Singapore Budget 2016: Winners and losers

Finance Minister Heng Swee Keat has said that relaxing housing measures is "premature".
Finance Minister Heng Swee Keat has said that relaxing housing measures is "premature".ST PHOTO: AZMI ATHNI
Singapore plans to fund a national robotics programme over three years, in a bid to build a more innovative society.
Singapore plans to fund a national robotics programme over three years, in a bid to build a more innovative society.ST PHOTO: DESMOND FOO

SINGAPORE (BLOOMBERG) - In a step toward boosting economic growth and innovation, Singapore Finance Minister Heng Swee Keat announced that he expects GDP to stay in the 1 per cent to 3 per cent range after growth fell to 2 per cent last year from 3.3 per cent in 2014 as "strong headwinds" are expected from the weakness in the global economy.

This is the first budget presentation since the People's Action Party's victory in the September election and the death of the nation's founding father and first elected prime minister Lee Kuan Yew last March.

Here are the winners and losers.

WINNERS:

Small & Medium Enterprises (SMEs)

Corporate income tax rebate will be increased to 50 per cent from 30 per cent, targeted at SMEs - the last time the government had a 50 per cent rebate was in 2001. The government will provide a $300,000 loan per SME to support them to continue to grow.

The SME Mezzanine growth fund will be expanded to $150 million from $100 million.

Human Capital

The government plans to spend $12.8 billion in education, which is almost double what they spent a decade ago. Government agencies will expand job opportunities for people with disabilities at work.

Public Infrastructure Projects

Total spending this year expected to be $5 billion higher (7.3 per cent) in comparison to last year. The increases will mostly be in healthcare, education, security and urban development. Transport spending will rise more than five times more than what was spent 10 years ago to $10.1 billion.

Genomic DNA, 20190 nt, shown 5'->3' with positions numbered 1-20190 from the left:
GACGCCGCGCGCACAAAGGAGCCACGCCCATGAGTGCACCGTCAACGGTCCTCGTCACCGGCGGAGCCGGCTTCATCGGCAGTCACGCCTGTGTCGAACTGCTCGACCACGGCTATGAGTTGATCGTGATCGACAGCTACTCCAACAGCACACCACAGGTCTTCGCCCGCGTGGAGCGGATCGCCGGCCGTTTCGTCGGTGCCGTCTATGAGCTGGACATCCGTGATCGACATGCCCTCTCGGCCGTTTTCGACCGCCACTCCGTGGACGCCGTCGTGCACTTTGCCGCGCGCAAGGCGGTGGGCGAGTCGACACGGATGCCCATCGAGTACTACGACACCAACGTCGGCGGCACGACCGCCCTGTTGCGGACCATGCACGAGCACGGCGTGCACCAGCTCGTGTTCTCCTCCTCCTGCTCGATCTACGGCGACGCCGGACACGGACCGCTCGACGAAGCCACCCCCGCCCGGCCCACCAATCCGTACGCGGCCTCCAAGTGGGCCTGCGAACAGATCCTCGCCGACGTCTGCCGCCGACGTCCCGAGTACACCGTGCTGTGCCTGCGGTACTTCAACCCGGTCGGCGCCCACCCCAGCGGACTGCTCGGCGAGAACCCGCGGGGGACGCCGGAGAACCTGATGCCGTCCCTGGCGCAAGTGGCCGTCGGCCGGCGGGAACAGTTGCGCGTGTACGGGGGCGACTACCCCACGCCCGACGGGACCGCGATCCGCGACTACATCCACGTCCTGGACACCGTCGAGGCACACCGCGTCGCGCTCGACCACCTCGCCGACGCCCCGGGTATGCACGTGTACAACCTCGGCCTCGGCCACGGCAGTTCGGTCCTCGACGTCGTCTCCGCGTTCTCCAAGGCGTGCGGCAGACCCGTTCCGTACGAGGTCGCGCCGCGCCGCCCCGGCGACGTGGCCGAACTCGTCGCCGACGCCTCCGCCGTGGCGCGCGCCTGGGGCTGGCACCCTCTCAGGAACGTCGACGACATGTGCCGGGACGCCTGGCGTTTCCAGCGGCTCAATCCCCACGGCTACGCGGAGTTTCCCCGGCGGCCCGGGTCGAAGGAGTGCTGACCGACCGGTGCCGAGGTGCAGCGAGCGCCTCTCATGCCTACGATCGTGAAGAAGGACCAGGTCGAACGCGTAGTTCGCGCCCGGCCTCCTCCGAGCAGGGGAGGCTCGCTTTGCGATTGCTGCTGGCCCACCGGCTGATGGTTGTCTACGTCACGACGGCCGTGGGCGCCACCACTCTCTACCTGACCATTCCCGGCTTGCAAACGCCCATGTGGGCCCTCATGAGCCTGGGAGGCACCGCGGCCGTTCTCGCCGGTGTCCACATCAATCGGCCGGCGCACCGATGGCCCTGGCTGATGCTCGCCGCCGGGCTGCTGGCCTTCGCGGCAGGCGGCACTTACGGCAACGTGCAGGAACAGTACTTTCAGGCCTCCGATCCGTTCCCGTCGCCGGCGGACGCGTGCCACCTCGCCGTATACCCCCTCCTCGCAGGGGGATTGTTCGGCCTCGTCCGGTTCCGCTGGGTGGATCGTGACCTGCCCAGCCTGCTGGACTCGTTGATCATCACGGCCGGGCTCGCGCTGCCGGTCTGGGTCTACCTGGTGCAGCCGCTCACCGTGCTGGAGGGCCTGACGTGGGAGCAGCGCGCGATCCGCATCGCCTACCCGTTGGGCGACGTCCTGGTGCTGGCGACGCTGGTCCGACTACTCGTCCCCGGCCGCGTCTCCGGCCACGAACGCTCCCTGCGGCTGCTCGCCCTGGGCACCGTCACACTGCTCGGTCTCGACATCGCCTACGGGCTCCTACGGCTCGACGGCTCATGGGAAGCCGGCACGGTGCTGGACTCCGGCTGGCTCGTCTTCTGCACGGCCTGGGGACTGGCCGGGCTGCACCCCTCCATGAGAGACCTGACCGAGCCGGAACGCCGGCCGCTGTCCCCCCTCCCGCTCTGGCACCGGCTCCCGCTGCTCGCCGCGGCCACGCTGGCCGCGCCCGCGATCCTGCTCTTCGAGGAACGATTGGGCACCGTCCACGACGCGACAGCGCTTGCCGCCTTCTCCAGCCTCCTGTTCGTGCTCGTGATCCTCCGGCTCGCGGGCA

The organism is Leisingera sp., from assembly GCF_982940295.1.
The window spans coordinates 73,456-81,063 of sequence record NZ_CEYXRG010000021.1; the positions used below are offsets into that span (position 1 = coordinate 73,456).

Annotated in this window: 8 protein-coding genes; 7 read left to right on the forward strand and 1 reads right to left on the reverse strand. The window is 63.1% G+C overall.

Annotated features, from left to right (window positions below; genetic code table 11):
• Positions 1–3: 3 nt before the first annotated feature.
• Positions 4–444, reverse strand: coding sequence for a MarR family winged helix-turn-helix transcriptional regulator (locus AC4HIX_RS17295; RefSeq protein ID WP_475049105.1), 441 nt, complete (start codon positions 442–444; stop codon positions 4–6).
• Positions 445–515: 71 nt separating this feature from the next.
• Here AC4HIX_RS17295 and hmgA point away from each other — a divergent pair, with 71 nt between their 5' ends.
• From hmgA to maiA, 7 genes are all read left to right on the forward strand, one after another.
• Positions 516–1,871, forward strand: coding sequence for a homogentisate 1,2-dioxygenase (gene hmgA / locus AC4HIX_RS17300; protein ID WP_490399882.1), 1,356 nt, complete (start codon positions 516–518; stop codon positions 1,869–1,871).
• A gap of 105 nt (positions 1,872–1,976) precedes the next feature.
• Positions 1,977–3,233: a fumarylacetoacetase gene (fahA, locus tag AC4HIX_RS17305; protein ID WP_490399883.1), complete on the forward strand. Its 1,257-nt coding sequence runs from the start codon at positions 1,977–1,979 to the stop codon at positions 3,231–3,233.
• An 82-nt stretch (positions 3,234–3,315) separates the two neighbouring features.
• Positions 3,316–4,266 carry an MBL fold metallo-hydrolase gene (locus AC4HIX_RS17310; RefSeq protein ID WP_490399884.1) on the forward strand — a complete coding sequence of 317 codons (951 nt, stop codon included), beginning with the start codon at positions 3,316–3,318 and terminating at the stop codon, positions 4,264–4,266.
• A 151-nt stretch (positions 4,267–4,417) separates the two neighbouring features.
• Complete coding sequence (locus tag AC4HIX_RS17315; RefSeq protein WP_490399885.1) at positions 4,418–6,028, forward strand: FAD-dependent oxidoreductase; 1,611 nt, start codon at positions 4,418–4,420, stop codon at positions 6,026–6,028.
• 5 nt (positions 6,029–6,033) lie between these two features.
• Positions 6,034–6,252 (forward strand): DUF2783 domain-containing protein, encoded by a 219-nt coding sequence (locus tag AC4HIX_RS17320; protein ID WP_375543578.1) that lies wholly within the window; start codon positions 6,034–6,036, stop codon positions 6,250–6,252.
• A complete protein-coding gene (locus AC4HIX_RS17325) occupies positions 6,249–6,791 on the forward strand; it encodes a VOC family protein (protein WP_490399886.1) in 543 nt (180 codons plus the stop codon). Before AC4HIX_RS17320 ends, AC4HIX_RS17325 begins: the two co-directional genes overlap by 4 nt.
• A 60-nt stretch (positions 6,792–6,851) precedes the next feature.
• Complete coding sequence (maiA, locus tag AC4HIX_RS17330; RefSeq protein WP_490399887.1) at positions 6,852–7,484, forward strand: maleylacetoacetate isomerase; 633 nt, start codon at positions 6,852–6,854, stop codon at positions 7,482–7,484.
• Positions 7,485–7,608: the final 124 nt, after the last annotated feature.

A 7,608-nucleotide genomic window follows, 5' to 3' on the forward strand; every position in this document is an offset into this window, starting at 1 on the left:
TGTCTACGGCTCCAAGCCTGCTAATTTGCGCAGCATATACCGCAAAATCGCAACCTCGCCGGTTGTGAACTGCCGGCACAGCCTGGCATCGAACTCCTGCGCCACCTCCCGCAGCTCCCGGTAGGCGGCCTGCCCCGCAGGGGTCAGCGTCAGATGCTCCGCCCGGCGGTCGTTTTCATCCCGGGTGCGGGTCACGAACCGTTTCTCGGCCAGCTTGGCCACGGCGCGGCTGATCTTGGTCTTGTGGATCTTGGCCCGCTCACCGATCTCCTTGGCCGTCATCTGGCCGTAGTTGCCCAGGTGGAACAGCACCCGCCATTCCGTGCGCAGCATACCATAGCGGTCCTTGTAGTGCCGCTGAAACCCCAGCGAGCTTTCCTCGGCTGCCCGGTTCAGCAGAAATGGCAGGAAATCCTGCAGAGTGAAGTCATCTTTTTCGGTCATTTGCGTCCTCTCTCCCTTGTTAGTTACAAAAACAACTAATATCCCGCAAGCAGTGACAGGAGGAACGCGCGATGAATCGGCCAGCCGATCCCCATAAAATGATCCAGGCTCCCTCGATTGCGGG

Technology

Singapore plans to fund over $450 million for a national robotics programme over three years in a bid to build a more innovative society. Companies will also now have flexibility to write down the cost of acquiring intellectual property. A new initiative will help get more people trained for the Information and Communication Technology (ICT) sector.

Charities

A new $25 million "Our Singapore Fund" will be created to support projects that will build "a caring and resilient society." There will be a 250 per cent tax deduction on associated costs incurred for businesses that organise employees to volunteer at Institution of a Public Character (IPC) from July 2016 to end of 2018.

Marine and Process sectors

Boost in levies for work permit holders have been deferred for one year in these sectors.

LOSERS:

Real estate

Mr Heng said its "premature" to relax Singapore housing measures; the country will continue to monitor property market developments closely.

Services and Construction sectors

Government will move forward on increasing levies for foreign workers in these sectors and for S Pass holders in every sector.

Highest 1 per cent of earners

New cap on personal income tax relief starting in 2018, won't affect 99 per cent of tax residents

Pessimists

Mr Heng said some have asked for return to support measures seen in 2009 when the economy was already in deep recession; while the outlook is "soft," he says the government still expects positive growth in 2016 and "we must not let pessimism take hold, lest it creates self-fulfilling expectations."